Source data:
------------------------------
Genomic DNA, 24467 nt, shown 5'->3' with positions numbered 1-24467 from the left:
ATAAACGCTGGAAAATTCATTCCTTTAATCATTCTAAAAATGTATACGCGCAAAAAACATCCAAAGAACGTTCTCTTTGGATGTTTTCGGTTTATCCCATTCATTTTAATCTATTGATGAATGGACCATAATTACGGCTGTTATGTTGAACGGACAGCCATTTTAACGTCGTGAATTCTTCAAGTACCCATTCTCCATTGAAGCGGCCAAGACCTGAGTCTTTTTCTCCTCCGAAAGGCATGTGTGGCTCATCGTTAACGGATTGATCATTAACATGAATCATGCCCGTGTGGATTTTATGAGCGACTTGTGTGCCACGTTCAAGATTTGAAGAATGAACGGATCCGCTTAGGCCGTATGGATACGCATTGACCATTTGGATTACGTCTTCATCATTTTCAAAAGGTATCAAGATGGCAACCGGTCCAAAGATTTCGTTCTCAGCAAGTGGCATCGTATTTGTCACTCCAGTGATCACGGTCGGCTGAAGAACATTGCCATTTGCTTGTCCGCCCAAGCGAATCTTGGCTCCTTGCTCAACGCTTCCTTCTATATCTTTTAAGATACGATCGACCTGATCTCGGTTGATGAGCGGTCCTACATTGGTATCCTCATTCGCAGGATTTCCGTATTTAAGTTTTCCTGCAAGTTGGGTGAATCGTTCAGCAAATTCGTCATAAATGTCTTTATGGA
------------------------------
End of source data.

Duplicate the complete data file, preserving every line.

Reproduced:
Genomic DNA, 24467 nt, shown 5'->3' with positions numbered 1-24467 from the left:
ATAAACGCTGGAAAATTCATTCCTTTAATCATTCTAAAAATGTATACGCGCAAAAAACATCCAAAGAACGTTCTCTTTGGATGTTTTCGGTTTATCCCATTCATTTTAATCTATTGATGAATGGACCATAATTACGGCTGTTATGTTGAACGGACAGCCATTTTAACGTCGTGAATTCTTCAAGTACCCATTCTCCATTGAAGCGGCCAAGACCTGAGTCTTTTTCTCCTCCGAAAGGCATGTGTGGCTCATCGTTAACGGATTGATCATTAACATGAATCATGCCCGTGTGGATTTTATGAGCGACTTGTGTGCCACGTTCAAGATTTGAAGAATGAACGGATCCGCTTAGGCCGTATGGATACGCATTGACCATTTGGATTACGTCTTCATCATTTTCAAAAGGTATCAAGATGGCAACCGGTCCAAAGATTTCGTTCTCAGCAAGTGGCATCGTATTTGTCACTCCAGTGATCACGGTCGGCTGAAGAACATTGCCATTTGCTTGTCCGCCCAAGCGAATCTTGGCTCCTTGCTCAACGCTTCCTTCTATATCTTTTAAGATACGATCGACCTGATCTCGGTTGATGAGCGGTCCTACATTGGTATCCTCATTCGCAGGATTTCCGTATTTAAGTTTTCCTGCAAGTTGGGTGAATCGTTCAGCAAATTCGTCATAAATGTCTTTATGGA